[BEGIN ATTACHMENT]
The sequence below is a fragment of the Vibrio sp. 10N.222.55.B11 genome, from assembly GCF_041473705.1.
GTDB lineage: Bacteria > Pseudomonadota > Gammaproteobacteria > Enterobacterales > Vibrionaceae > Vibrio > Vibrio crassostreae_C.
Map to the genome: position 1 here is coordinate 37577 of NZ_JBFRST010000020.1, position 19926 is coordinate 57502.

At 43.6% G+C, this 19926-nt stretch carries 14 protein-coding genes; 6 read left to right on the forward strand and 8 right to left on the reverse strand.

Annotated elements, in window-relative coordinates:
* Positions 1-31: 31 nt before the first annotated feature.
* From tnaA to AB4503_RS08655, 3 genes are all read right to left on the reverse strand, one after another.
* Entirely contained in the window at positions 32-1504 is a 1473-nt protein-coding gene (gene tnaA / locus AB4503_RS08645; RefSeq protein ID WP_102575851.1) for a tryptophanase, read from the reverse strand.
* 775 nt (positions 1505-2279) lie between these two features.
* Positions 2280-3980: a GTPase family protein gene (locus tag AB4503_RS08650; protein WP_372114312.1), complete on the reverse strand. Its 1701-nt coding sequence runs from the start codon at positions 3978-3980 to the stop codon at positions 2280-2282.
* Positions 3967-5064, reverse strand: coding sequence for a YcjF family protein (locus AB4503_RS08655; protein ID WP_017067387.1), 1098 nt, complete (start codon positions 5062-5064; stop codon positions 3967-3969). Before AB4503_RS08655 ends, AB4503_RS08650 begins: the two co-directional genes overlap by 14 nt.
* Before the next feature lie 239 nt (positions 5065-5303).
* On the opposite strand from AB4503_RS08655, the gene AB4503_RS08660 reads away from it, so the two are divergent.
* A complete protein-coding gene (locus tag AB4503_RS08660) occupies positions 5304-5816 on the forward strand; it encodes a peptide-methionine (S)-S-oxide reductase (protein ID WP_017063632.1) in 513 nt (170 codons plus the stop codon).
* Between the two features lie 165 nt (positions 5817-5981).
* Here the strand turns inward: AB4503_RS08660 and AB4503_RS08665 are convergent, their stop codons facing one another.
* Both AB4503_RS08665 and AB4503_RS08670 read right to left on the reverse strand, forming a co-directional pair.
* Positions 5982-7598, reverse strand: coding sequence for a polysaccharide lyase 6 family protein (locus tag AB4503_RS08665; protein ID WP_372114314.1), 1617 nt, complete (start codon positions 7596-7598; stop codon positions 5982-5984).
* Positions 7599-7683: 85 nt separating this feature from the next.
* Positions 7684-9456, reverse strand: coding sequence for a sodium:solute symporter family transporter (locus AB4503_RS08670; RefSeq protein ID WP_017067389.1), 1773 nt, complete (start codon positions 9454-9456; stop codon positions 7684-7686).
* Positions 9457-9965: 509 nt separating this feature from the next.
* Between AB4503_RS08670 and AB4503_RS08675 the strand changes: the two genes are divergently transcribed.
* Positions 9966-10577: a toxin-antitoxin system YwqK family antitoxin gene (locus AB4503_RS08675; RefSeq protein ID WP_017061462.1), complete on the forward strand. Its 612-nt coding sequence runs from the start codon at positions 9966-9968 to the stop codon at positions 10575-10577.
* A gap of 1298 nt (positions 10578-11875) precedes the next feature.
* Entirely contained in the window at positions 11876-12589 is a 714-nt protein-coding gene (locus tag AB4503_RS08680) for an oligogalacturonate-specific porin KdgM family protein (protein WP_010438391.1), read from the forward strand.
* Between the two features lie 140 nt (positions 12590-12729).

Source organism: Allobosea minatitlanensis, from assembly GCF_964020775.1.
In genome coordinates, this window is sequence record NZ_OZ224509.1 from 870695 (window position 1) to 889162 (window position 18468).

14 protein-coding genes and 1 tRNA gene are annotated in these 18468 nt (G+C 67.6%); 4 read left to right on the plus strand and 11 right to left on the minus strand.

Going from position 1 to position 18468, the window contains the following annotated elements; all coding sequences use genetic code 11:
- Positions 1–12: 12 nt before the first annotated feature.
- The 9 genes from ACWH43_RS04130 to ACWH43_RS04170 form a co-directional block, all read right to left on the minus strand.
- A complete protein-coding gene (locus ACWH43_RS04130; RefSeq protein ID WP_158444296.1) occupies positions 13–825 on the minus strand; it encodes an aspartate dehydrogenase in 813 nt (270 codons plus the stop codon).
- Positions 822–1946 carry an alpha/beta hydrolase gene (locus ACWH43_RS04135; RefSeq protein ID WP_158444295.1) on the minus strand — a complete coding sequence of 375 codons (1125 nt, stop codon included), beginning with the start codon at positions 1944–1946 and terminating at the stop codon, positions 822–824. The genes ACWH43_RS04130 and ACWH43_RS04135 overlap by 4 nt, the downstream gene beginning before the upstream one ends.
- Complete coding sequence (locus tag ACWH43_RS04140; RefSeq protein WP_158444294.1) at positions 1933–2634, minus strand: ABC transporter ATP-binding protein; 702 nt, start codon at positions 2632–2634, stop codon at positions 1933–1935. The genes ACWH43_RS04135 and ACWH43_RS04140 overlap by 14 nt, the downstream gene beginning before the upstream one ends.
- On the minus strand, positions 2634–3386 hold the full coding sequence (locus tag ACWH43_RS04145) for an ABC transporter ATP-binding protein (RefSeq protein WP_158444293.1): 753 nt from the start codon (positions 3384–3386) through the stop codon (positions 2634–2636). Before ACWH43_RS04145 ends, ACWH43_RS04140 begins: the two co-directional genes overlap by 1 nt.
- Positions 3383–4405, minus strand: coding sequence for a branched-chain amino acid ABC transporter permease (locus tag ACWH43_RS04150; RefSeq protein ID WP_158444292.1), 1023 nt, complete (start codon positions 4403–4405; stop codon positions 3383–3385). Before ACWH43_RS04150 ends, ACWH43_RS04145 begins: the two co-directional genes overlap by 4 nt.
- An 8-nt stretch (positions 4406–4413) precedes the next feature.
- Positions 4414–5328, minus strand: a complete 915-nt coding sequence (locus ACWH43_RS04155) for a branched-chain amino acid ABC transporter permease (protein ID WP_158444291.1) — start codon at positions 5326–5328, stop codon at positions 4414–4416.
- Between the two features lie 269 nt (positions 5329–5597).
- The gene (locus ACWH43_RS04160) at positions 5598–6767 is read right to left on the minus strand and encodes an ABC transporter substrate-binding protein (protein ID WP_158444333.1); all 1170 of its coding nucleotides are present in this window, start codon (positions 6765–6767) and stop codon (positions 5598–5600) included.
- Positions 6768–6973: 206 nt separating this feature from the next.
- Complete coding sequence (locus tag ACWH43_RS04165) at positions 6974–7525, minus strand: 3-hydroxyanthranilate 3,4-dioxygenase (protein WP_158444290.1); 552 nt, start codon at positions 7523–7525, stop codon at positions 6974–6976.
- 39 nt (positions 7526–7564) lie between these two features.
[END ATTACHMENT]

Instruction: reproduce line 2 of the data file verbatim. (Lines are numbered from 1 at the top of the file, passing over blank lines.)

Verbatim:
GTDB lineage: Bacteria > Pseudomonadota > Gammaproteobacteria > Enterobacterales > Vibrionaceae > Vibrio > Vibrio crassostreae_C.